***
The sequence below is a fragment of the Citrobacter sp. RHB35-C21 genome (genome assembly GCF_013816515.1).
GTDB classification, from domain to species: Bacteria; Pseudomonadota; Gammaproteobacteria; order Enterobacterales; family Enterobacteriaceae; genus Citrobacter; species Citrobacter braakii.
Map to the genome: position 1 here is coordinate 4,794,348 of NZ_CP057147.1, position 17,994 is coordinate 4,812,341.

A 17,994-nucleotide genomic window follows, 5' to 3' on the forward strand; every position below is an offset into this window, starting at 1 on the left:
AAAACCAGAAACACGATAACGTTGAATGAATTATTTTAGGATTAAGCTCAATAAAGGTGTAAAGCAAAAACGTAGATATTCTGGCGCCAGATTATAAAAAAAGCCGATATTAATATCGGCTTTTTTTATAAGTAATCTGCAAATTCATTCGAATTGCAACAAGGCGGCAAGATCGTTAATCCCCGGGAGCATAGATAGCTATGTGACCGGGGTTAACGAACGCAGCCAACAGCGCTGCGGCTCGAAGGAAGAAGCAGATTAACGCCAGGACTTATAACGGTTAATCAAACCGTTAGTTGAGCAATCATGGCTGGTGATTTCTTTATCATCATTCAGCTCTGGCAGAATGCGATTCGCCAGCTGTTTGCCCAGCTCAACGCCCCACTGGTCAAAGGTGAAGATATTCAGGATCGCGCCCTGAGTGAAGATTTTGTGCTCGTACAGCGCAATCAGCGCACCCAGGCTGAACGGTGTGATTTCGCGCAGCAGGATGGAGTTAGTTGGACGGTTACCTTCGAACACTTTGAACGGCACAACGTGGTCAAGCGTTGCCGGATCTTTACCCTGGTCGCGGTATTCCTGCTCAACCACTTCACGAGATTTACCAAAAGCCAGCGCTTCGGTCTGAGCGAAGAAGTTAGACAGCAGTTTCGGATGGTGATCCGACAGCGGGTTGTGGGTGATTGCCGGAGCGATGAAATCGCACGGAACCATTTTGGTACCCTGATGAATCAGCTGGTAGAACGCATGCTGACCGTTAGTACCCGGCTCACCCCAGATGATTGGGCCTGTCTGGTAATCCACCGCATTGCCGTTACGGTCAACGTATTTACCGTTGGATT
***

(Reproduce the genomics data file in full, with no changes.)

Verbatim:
The sequence below is a fragment of the Citrobacter sp. RHB35-C21 genome (genome assembly GCF_013816515.1).
GTDB classification, from domain to species: Bacteria; Pseudomonadota; Gammaproteobacteria; order Enterobacterales; family Enterobacteriaceae; genus Citrobacter; species Citrobacter braakii.
Map to the genome: position 1 here is coordinate 4,794,348 of NZ_CP057147.1, position 17,994 is coordinate 4,812,341.

A 17,994-nucleotide genomic window follows, 5' to 3' on the forward strand; every position below is an offset into this window, starting at 1 on the left:
AAAACCAGAAACACGATAACGTTGAATGAATTATTTTAGGATTAAGCTCAATAAAGGTGTAAAGCAAAAACGTAGATATTCTGGCGCCAGATTATAAAAAAAGCCGATATTAATATCGGCTTTTTTTATAAGTAATCTGCAAATTCATTCGAATTGCAACAAGGCGGCAAGATCGTTAATCCCCGGGAGCATAGATAGCTATGTGACCGGGGTTAACGAACGCAGCCAACAGCGCTGCGGCTCGAAGGAAGAAGCAGATTAACGCCAGGACTTATAACGGTTAATCAAACCGTTAGTTGAGCAATCATGGCTGGTGATTTCTTTATCATCATTCAGCTCTGGCAGAATGCGATTCGCCAGCTGTTTGCCCAGCTCAACGCCCCACTGGTCAAAGGTGAAGATATTCAGGATCGCGCCCTGAGTGAAGATTTTGTGCTCGTACAGCGCAATCAGCGCACCCAGGCTGAACGGTGTGATTTCGCGCAGCAGGATGGAGTTAGTTGGACGGTTACCTTCGAACACTTTGAACGGCACAACGTGGTCAAGCGTTGCCGGATCTTTACCCTGGTCGCGGTATTCCTGCTCAACCACTTCACGAGATTTACCAAAAGCCAGCGCTTCGGTCTGAGCGAAGAAGTTAGACAGCAGTTTCGGATGGTGATCCGACAGCGGGTTGTGGGTGATTGCCGGAGCGATGAAATCGCACGGAACCATTTTGGTACCCTGATGAATCAGCTGGTAGAACGCATGCTGACCGTTAGTACCCGGCTCACCCCAGATGATTGGGCCTGTCTGGTAATCCACCGCATTGCCGTTACGGTCAACGTATTTACCGTTGGATT